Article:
02 Nov Fed Sends New Signals About a Possible December Rate Increase
WASHINGTON—The Federal Reserve held short-term interest rates steady on Wednesday and sent new hints it expects to raise rates in December at its final scheduled meeting of 2016.
The Fed’s postmeeting policy statement pointed to signs that inflation is firming, an indication officials are prepared to raise rates in the weeks ahead. It also included a subtle suggestion that the bar to raising rates for the first time in a year is low, saying it only needed “some further evidence” of economic progress before moving.
Officials have left rates unchanged since December amid worries about a range of risks, including slow U.S. economic growth early in the year, weak jobs growth in May, the U.K.’s Brexit vote in June and uncertainties about the U.S. presidential election on Nov. 8.
They now appear closer than they have been all year to nudging up their benchmark federal-funds rate from its current range between 0.25% and 0.5%.
Officials said inflation “has increased somewhat since earlier this year,” and noted that market-based measures of inflation compensation “have moved up but remain low.” They also deleted an earlier reference to inflation remaining low “in the near term.”
Taken altogether, the Fed’s assessment shows little alarm that inflation is taking off, but suggests officials are becoming more confident that it is moving toward their 2% goal, which helps to set the stage for a rate increase.
“The committee judges that the case for an increase in the federal funds rate has continued to strengthen but decided, for the time being, to wait for some further evidence of continued progress toward its objectives,” the Fed said after its two-day meeting.
That statement was similar to a line they included in the September statement, but added the word “some” to their judgment of how much more evidence they need to see before moving. The inclusion of the word suggests they don’t need to see a lot of evidence before raising rates.
They included a similar use of the word “some” in the statement following their July 2015 meeting, when they said they were laying the groundwork for last year’s rate increase.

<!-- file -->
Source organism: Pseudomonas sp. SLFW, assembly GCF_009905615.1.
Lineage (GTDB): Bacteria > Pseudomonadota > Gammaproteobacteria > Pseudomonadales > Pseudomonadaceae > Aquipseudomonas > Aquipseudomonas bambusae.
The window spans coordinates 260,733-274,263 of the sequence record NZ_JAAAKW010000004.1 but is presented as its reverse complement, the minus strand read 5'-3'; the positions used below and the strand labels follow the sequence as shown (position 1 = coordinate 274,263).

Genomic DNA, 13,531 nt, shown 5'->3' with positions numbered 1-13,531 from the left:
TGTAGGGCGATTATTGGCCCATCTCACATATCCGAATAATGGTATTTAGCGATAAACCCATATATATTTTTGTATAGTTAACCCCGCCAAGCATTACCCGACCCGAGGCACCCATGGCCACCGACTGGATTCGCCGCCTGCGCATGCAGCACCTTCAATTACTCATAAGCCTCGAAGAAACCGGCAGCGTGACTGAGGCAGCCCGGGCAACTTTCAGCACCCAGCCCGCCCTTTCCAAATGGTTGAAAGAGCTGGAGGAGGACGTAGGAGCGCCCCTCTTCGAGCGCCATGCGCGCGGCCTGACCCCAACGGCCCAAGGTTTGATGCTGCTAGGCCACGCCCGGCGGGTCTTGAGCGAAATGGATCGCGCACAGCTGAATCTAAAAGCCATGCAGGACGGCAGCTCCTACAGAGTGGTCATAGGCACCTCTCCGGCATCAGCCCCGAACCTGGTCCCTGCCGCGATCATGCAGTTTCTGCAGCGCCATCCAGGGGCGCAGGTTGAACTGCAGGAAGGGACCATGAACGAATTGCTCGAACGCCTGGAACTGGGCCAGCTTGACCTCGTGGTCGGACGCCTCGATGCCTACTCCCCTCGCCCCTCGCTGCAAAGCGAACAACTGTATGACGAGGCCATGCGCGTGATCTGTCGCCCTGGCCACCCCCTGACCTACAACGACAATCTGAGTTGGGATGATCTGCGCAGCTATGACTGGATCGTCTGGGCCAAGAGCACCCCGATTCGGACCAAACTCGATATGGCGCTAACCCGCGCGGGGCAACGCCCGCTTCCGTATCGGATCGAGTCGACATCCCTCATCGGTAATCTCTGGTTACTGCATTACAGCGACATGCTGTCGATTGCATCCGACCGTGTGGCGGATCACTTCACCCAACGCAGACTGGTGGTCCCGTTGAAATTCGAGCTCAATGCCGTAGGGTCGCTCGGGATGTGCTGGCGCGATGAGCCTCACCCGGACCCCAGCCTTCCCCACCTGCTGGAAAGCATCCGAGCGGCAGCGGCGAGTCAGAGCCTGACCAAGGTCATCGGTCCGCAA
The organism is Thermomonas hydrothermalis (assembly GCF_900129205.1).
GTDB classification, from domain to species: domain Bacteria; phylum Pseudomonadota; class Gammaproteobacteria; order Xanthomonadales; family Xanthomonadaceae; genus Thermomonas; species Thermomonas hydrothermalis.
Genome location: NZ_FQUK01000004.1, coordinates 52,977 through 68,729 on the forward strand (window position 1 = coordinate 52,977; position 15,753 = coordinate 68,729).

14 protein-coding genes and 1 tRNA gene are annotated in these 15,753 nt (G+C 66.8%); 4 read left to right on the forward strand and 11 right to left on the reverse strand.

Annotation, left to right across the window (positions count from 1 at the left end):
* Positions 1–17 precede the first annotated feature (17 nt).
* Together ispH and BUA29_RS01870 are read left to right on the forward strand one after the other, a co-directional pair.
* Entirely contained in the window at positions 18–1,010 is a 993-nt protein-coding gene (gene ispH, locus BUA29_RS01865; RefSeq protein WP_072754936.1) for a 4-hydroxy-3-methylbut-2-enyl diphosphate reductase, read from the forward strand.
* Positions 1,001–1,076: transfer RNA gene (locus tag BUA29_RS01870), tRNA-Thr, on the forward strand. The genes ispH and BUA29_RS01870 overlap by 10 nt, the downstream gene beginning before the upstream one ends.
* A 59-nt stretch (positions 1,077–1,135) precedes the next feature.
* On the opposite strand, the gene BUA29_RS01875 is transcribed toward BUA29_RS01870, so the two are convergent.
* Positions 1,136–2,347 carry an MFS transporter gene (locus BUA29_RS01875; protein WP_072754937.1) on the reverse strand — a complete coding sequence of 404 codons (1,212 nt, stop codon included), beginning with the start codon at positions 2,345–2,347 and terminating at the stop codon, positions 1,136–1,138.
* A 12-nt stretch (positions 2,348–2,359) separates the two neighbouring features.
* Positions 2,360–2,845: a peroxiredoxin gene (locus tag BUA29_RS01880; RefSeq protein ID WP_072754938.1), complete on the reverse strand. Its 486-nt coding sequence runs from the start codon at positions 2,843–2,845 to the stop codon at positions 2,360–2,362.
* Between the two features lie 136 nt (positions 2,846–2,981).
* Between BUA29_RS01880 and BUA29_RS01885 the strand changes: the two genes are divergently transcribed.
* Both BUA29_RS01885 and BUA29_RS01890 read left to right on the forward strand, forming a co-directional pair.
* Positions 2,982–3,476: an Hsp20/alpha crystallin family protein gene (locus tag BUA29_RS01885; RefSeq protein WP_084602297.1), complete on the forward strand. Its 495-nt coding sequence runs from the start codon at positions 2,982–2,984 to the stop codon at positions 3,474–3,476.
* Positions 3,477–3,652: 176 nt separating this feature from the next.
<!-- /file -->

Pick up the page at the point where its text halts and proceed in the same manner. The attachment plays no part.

The Fed’s policy committee voted 8-2 to leave rates unchanged. Kansas City Fed President Esther George and Cleveland Fed President Loretta Mester cast dissenting votes Wednesday, saying the Fed should have raised rates a quarter point. This marks the fifth dissent this year for Ms. George and the second for Ms. Mester, both of whom wanted to raise rates.
Though it has only been six weeks since the Fed’s last meeting, economic data received since then suggests the labor market has continued to improve and overall economic growth is rebounding after a weak first half of the year.
The personal-consumption expenditures price index, the Fed’s preferred inflation gauge, showed prices excluding the volatile food and energy categories had risen 1.7% over the past 12 months in September, modestly higher than earlier in the year.
Employers added 156,000 jobs in September and the unemployment rate rose a tenth of a percentage point to 5%, as the share of Americans working or seeking jobs continue to edge up, the Labor Department said last month. The Commerce Department said Friday the economy grew at a 2.9% annual rate in the third quarter, up from 1.4% in the second quarter.
Consumer confidence dipped last month after soaring over the summer, and consumer spending remained on track. Business investment, while still modest, picked up in the third quarter.
The decision to hold off on raising rates will come as little surprise to investors, who have been skeptical the Fed would move rates up just one week before the election. Markets put a 7% probability on a rate increase Wednesday before the Fed statement was released, while they put the odds of a December increase at nearly 74%, according to CME Group.
Fed officials in recent weeks have raised concerns about the potential turbulence that could stem from the election’s outcome, flagging it as a possible reason for holding off on a rate increase for just one more meeting.
“I don’t think elections and politics should play a significant role,” said Boston Fed President Eric Rosengren, who wanted to raise rates at the central bank’s September meeting. “That being said, a delay of one meeting, in no econometric model does that make an economic difference.”
Most officials have indicated they still expect to raise rates before the end of the year, leaving the Dec. 13-14 meeting as their final scheduled opportunity to move in 2016.
“I think if the economy continues to evolve along the path we expect, I’d expect we’ll be raising interest rates relatively soon,” New York Fed President William Dudley said in an Oct. 14 interview with The Wall Street Journal. “I would expect this year.”
Officials have also emphasized they intend to proceed gradually with further interest-rate increases.